Devil’s Advocate: So you started skipping around, hey? You have written about the Intro and a bit of Chapter 1, and now we’re jumping to Chapter 19?
Smiling Dave: Devil, we’re going for the jugular. Chapters 19 and 20 are the hardest ones, so we’re tackling them. Without further ado, here’s Mises, Chapter 19, section 1:
Mises: Thank you Dave.
XIX. THE RATE OF INTEREST
1. The Phenomenon of Interest
It has been shown that time preference is a category
inherent in every human action.
Time preference manifests itself in the phenomenon of originary interest,
i.e., the discount of future goods as against present goods.
DA: Plenty of big words here. What does it all mean?
SD: We begin with Category, a word Mises picked up from reading Kant. Let’s ask Bertrand Russell what it means.
Russell: What, exactly, is meant by the word “category,” whether in Aristotle or in Kant and Hegel, I must confess that I have never been able to understand. I do not myself believe that the term “category” is in any way useful in philosophy, as representing any clear idea.
SD: Elsewhere, Russell talks about “those …general concepts which Kant calls ‘categories.'” So we are going to go with category meaning “concept”, and leave it at that.
DA: So we are talking about the concept of originary interest. And what is that, pray tell?
SD: Interest is a very deep subject, that has confused many since the beginning of time. The latest stumbler was Keynes, who went along with the hoary viewpoint that interest is an unfair, parasitic exploitation that the rich man does to the poor man. He spent his life scheming for ways to force the interest rate be zero forever. In this classical exposition, Mises is going to explain that interest is composed of many layers. Not all layers exist in every situation. But the most basic layer, the interest that is charged in every loan, is what he calls originary interest.
DA: But what about if Smith gives his pal Jones an interest free loan?
SD: Then besides the loan, Smith is also giving Jones charity, waiving the interest.
DA: Some people say the Old Testament agreed with Keynes, because it forbade interest.
SD: Not so, certainly not according to ancient Jewish tradition. The Talmud explains that interest is not theft or extortion, and indeed if someone pays an interest fee he cannot go to court and sue for his money back, as would be the case if his money was stolen or extorted. Also, the Old Testament allows lending Gentiles at interest, although it never allows stealing from anyone.
DA: So why does the Old Testament forbid taking interest?
SD: The Old Testament is full of various forms of charity one is supposed to give. For example when harvesting ones field, one is supposed to leave the corners of the field untouched for the poor to come and take for themselves. The prohibition on interest is actually a form of charity, not binding on non Jews at all.
It is odd that Keynes latched on that one charity. He was not a generous man. I mean, you don’t see Keynes running around insisting that farmers leave the corners of their fields untouched for the poor to take.
DA: But I thought interest is something Smith demands of Jones if Jones wants to borrow his money. What does Mises mean that interest is a concept inherent in every human action. When I make coffee in the morning, where’s the interest?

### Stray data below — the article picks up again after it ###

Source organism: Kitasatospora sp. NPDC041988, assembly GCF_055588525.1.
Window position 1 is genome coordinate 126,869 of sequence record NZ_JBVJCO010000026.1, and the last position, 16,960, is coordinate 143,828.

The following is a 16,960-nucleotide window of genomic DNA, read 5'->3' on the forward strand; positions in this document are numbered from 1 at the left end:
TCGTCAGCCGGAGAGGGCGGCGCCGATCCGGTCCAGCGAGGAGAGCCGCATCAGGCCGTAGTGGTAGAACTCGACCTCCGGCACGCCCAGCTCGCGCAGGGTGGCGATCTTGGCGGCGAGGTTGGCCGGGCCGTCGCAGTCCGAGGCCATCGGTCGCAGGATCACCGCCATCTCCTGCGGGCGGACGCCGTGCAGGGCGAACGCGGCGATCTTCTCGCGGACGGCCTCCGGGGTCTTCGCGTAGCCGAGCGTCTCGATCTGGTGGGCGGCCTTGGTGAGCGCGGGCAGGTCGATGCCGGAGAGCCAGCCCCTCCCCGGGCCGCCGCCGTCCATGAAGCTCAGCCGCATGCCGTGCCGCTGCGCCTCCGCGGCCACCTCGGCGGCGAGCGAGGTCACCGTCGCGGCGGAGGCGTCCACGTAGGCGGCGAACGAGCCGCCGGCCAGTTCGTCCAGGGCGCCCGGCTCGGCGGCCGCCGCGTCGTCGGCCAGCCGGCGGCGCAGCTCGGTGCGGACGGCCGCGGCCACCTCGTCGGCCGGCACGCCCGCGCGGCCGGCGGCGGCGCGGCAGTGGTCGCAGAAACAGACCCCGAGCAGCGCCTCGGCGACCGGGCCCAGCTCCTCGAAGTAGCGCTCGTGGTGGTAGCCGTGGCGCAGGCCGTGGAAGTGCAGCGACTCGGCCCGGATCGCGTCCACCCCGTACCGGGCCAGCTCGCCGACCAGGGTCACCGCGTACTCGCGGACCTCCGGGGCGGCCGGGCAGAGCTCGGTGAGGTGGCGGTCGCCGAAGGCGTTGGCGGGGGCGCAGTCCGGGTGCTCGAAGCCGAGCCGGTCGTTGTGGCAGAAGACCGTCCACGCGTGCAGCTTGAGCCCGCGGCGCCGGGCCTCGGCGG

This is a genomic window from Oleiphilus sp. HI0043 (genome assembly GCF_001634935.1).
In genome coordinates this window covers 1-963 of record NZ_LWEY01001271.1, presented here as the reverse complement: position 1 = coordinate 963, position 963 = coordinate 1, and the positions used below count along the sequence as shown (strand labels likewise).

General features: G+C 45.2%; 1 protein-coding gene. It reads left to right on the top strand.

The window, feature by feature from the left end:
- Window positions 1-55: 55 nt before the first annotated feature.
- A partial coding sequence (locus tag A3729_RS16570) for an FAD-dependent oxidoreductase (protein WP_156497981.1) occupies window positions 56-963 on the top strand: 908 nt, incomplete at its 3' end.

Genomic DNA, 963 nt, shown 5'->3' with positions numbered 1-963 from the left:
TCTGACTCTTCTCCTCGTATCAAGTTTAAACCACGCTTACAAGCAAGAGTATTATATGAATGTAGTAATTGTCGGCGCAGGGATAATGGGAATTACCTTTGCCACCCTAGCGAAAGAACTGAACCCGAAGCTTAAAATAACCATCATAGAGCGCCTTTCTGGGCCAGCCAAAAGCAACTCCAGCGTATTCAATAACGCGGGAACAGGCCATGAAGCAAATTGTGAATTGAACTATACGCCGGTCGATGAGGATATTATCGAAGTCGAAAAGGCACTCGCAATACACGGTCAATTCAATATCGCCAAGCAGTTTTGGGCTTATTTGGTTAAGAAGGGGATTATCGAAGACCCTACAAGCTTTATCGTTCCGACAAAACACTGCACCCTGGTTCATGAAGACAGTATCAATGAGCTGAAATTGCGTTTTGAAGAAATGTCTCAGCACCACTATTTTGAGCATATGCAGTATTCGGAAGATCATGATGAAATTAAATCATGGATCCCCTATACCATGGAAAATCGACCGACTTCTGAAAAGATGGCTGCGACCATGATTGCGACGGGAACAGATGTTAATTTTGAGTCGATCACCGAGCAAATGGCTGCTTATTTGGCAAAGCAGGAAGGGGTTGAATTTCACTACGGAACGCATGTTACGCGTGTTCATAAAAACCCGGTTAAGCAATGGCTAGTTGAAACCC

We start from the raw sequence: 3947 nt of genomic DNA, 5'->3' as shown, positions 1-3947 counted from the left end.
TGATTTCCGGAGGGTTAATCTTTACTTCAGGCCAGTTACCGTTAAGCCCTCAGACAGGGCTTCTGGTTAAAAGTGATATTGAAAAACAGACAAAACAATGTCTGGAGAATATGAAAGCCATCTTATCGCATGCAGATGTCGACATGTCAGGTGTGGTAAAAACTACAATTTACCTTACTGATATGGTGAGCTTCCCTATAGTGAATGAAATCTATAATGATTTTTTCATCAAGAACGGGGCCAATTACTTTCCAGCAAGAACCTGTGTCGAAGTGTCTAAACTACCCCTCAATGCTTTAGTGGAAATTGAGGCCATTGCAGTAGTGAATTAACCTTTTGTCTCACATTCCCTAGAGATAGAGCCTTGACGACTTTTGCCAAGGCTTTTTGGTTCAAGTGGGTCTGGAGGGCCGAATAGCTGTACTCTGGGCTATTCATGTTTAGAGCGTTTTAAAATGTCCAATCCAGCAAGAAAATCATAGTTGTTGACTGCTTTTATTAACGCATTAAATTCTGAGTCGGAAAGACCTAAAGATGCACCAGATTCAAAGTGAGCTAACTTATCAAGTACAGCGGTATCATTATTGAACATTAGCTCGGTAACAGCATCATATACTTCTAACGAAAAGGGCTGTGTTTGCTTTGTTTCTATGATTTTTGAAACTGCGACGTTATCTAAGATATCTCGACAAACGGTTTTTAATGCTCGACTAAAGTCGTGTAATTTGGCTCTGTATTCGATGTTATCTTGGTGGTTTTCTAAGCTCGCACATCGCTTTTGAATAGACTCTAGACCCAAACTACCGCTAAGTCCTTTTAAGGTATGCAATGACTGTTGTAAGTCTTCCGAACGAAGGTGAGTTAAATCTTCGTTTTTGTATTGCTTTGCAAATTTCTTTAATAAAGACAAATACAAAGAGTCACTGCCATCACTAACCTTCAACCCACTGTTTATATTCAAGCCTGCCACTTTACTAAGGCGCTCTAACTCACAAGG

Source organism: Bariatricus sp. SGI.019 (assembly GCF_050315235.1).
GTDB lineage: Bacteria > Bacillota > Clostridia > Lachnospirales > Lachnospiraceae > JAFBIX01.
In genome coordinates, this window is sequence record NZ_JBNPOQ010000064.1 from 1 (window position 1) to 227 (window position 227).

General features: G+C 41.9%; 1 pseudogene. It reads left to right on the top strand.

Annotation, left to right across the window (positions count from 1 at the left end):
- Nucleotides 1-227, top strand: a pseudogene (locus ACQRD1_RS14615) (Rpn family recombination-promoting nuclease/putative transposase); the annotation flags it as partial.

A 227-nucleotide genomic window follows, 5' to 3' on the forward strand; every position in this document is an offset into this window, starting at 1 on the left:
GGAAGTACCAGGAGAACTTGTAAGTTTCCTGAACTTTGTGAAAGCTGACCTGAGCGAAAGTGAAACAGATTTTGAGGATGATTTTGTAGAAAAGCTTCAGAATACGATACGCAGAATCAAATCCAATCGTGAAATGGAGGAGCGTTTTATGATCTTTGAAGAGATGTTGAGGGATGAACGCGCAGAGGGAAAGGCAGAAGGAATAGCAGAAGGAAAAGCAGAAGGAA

SD: Would you rather have your coffee sooner than later?
DA: I sure would. Ideally, the stuff would be ready and piping hot the moment I awoke, instead of me having to stumble around setting it up and waiting for the water to boil.
SD: That means you have a time preference. You would rather have the coffee right now than have to wait for it.
DA: Are you kidding? I’d even pay someone a small amount to get up early and make the coffee for me, that’s how intense my time preference is for that coffee.
SD: Mises is saying that time preference happens with everything people do. They always want what they want right now, if possible. Not later.
DA: And if they are willing to pay to have it right away, that’s interest?
SD: That’s what it is from the point of view of the borrower. For the lender, of course, interest is the other side of the coin. It’s what you have to pay someone to relinquish his time preference.
For example, say you are waiting in line at Starbucks, dying for coffee. There is some battle ax of a woman ahead of you in line. You know from experience that she takes her sweet time reading the menu, gossiping with the barista, and in general torturing you as you are Jonesing for your coffee. So you want to cut ahead of her in line. You cannot appeal to her better nature, because she doesn’t have one. So you offer her some money for her to waive her place in line, in other words her right to get the coffee sooner, and give that right to you. According to Mises, you are paying her interest. You are paying her to relinquish her ability to get the coffee right away.
DA: So when Smith borrows money from Jones for a year, he is paying say 5% interest to compensate Jones for cutting ahead of him in line, as it were, for making Jones wait a year before he can spend his own money.
SD: You got it.
DA: This has gotten pretty long, Dave. I mean a thousand words on the first paragraph.
SD: I told you it was deep stuff. To be continued, hopefully.